As seen in FIGS. 1-10, the lower end of the syringe of the present invention comprises a tubular sleeve 2 with a thread 3 on its inner surface. The main body 4 of the syringe has a bottom 5 having a central hole 6 capable of functioning as a stop at the periphery of the end 7 of a known type of cartridge 8. It is known that the cartridge contains, in its part 9, the fluid to be injected, while its sealing is ensured by the internal plug 10, which can work like a piston within a pressure-tight casing when it is pushed down by the plunger 21 of the syringe. The end 7 of the cartridge 8 is provided in the familiar way with a rubber protective cap 11.
Moreover, the improved injection syringe of the present invention is completed by a hollow needle 12 of a known type, joined to a plastic tip 13 which features a male threaded part 14 that extends so that it may be screwed into the tubular sleeve 2 of the syringe. The needle assembly 12 and its tip 13 is supplied in the familiar manner inside a sterile package containing a tube 15 closed by a removable plug 16.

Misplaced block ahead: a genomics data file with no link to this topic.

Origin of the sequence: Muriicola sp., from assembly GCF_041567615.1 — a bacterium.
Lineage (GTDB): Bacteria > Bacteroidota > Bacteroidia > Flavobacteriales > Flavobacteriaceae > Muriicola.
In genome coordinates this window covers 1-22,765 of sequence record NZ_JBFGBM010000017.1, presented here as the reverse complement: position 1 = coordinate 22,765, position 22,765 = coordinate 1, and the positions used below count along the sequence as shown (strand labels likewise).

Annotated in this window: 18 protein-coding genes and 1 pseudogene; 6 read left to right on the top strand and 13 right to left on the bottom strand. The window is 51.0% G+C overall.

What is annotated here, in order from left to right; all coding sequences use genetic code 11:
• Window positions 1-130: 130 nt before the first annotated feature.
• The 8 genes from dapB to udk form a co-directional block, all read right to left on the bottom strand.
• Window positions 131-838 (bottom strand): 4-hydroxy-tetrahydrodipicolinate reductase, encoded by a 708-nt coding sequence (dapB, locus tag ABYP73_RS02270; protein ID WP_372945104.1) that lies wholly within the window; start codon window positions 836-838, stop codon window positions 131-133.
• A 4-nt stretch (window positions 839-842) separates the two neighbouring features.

According to another preferred feature of the invention, the needle 12 extends beyond the male part 14 of the threaded tip 13, for a distance 17 slightly less than the distance 19 separating the end of the tubular sleeve 2 and the sealing capsule 11 of the cartridge 8 when it is in place in the syringe 1.
Accordingly, the cartridge 8 is placed into the syringe 1, following the usual procedure as shown in FIG. 3. Once the syringe 1 has been closed, the package 15, 16 is opened and the needle assembly is taken by the tip 13 which is then positioned as shown in FIG. 4 in front of the sleeve 2 of the syringe. The male threaded part 14 is centered against the threaded interior 3 of the sleeve 2, to which it is then secured by screwing. It is only after having begun to screw the male threaded part 14 in that the upper end of the needle 12 comes in contact with the rubber plug 6 of the cartridge 8, which it then pierces as the screwing is completed. It is noted that throughout this procedure the operator has only touched the plastic tip 13, while the centering of the threaded part 14 on the tubular sleeve 2 prevents the upper end of the needle 12 from touching anything before piercing the plug 6.